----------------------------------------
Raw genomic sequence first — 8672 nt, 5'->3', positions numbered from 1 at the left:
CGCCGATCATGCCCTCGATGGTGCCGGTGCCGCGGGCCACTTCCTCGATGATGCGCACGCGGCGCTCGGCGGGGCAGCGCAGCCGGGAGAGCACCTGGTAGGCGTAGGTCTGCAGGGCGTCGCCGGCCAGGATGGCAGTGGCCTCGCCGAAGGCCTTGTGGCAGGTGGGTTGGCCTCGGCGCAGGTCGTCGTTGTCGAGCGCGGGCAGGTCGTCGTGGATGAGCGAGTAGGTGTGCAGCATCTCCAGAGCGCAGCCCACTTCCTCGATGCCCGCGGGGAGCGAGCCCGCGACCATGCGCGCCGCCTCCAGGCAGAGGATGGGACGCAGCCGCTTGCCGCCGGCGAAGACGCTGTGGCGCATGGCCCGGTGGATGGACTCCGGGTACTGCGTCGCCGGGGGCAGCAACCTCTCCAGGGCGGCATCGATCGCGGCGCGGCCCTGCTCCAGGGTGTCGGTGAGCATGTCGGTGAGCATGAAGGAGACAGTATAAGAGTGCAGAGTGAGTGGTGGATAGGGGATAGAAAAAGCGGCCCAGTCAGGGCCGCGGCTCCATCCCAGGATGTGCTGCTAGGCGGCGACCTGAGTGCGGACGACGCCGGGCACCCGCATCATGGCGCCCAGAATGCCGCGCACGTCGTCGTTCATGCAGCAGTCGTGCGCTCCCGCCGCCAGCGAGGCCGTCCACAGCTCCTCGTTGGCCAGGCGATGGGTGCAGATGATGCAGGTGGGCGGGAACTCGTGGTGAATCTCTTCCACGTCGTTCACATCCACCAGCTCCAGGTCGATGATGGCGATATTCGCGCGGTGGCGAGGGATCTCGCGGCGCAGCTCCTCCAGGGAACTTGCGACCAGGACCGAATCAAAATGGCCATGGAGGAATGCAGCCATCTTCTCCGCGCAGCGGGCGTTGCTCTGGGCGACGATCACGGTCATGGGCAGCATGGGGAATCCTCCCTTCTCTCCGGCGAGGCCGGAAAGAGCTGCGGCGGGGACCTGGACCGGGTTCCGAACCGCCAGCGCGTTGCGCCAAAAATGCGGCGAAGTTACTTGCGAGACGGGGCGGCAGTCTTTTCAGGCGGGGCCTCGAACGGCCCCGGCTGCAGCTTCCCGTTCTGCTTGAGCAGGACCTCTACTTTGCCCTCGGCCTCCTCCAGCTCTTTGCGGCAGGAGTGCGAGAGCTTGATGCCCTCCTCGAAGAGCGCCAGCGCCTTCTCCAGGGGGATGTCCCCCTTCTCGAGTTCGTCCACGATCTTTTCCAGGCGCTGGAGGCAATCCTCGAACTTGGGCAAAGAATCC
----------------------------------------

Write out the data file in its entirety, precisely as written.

Raw genomic sequence first — 8672 nt, 5'->3', positions numbered from 1 at the left:
CGCCGATCATGCCCTCGATGGTGCCGGTGCCGCGGGCCACTTCCTCGATGATGCGCACGCGGCGCTCGGCGGGGCAGCGCAGCCGGGAGAGCACCTGGTAGGCGTAGGTCTGCAGGGCGTCGCCGGCCAGGATGGCAGTGGCCTCGCCGAAGGCCTTGTGGCAGGTGGGTTGGCCTCGGCGCAGGTCGTCGTTGTCGAGCGCGGGCAGGTCGTCGTGGATGAGCGAGTAGGTGTGCAGCATCTCCAGAGCGCAGCCCACTTCCTCGATGCCCGCGGGGAGCGAGCCCGCGACCATGCGCGCCGCCTCCAGGCAGAGGATGGGACGCAGCCGCTTGCCGCCGGCGAAGACGCTGTGGCGCATGGCCCGGTGGATGGACTCCGGGTACTGCGTCGCCGGGGGCAGCAACCTCTCCAGGGCGGCATCGATCGCGGCGCGGCCCTGCTCCAGGGTGTCGGTGAGCATGTCGGTGAGCATGAAGGAGACAGTATAAGAGTGCAGAGTGAGTGGTGGATAGGGGATAGAAAAAGCGGCCCAGTCAGGGCCGCGGCTCCATCCCAGGATGTGCTGCTAGGCGGCGACCTGAGTGCGGACGACGCCGGGCACCCGCATCATGGCGCCCAGAATGCCGCGCACGTCGTCGTTCATGCAGCAGTCGTGCGCTCCCGCCGCCAGCGAGGCCGTCCACAGCTCCTCGTTGGCCAGGCGATGGGTGCAGATGATGCAGGTGGGCGGGAACTCGTGGTGAATCTCTTCCACGTCGTTCACATCCACCAGCTCCAGGTCGATGATGGCGATATTCGCGCGGTGGCGAGGGATCTCGCGGCGCAGCTCCTCCAGGGAACTTGCGACCAGGACCGAATCAAAATGGCCATGGAGGAATGCAGCCATCTTCTCCGCGCAGCGGGCGTTGCTCTGGGCGACGATCACGGTCATGGGCAGCATGGGGAATCCTCCCTTCTCTCCGGCGAGGCCGGAAAGAGCTGCGGCGGGGACCTGGACCGGGTTCCGAACCGCCAGCGCGTTGCGCCAAAAATGCGGCGAAGTTACTTGCGAGACGGGGCGGCAGTCTTTTCAGGCGGGGCCTCGAACGGCCCCGGCTGCAGCTTCCCGTTCTGCTTGAGCAGGACCTCTACTTTGCCCTCGGCCTCCTCCAGCTCTTTGCGGCAGGAGTGCGAGAGCTTGATGCCCTCCTCGAAGAGCGCCAGCGCCTTCTCCAGGGGGATGTCCCCCTTCTCGAGTTCGTCCACGATCTTTTCCAGGCGCTGGAGGCAATCCTCGAACTTGGGCAAAGAATCC